A week ago, FICAC, the regime’s “anti-corruption” agency made sure former Airports Fiji Ltd CEO Ratu Sakiusa Tuisolia was prevented from boarding his flight to New Zealand despite the Court allowing him to do. Tuisolia has been charged by FICAC for alleged corruption. FICAC prevented him from leaving the country claiming he would face new charges.

The regime’s Contemporary Legal System also means that individuals sacked by the regime cannot seek justice before the Courts due to the promulgation of the Administration of Justice Decree. Similarly, the Spectrum Decree prevents media organisations whose broadcast licenses are either temporarily or permanently re-allocated for going to the Court to seek compensation.

The demand to recognize the regime’s version of the judiciary also means that a person can hold two positions which require neutrality and independence. New Zealand citizen Christopher Pryde is the Solicitor-General and Permanent Secretary for Justice.

Military lawyer Ana Rokomokoti is the Chief Registrar and Chief Magistrate. She is also responsible for prosecution of lawyers under the Legal Practitioners Decree. There is no element of independence under the regime’s legal system.

Media Decree means censorship

The Media Decree, if and when formulated, will mean Censorship of the media.

Coupfourpointfive has been reliably informed that the Public Emergency Regulations was not supposed to be extended for another month from December 10 to January 10.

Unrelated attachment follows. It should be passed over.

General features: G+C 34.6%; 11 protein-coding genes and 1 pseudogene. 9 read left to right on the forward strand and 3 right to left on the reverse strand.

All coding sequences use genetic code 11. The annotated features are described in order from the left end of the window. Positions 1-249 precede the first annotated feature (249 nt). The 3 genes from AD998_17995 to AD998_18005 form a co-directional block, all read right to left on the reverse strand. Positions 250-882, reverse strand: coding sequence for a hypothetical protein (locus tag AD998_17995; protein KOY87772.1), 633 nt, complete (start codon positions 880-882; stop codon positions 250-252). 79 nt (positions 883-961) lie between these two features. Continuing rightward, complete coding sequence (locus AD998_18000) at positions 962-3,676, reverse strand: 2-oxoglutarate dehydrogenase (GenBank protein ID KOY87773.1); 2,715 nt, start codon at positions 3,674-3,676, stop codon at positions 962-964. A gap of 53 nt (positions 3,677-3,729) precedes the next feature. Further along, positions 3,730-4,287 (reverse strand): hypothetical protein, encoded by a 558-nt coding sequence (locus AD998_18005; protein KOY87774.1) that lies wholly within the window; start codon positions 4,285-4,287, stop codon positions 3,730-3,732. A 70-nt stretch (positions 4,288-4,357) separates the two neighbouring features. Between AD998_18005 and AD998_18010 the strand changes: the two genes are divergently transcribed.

The sole objective of the PER is Censorship since 10th April. We have been informed that censors from the regime’s Information Ministry were dismayed because they were told that they would not be required to visit newsrooms every day as the Media Decree would be enforced from December.

But we have been told delays in the finalization of the Decree meant the regime had to extend PER by another month.

It will be interesting to establish which media organisations become subservient to the regime, follow its demands and participate in the illegitimate consultation process.

Fiji’s media will no longer be self-regulatory, under a new media decree being drafted by the Bainimarama government, says Pio Tikoduadua, permanent secretary to the Prime Minister’s office.

“There will be a body which will allow everyone, including the media, to take their grievances if they feel they have been unfairly treated,” he told FijiLive.

The Bainimarama government had last year said a media tribunal would be set up to work alongside the Fiji Media Council, which, comprising of industry, State and public representatives, has so far helped the industry carry out self-regulation.

While there has been discussion in the past about the introduction of media licensing, the Public Emergency Regulations, enacted following the abrogation of the 1997 Constitution, now govern all media practices in Fiji.

No details have been forthcoming on the provisions of the new decree.

Tikoduadua would only say that there will be consultations with local media companies.

“Consultations are expected to begin very soon,” he said.

However, he said the Fiji Times and Fiji Television will not be consulted unless the two outlets change their editorial policies.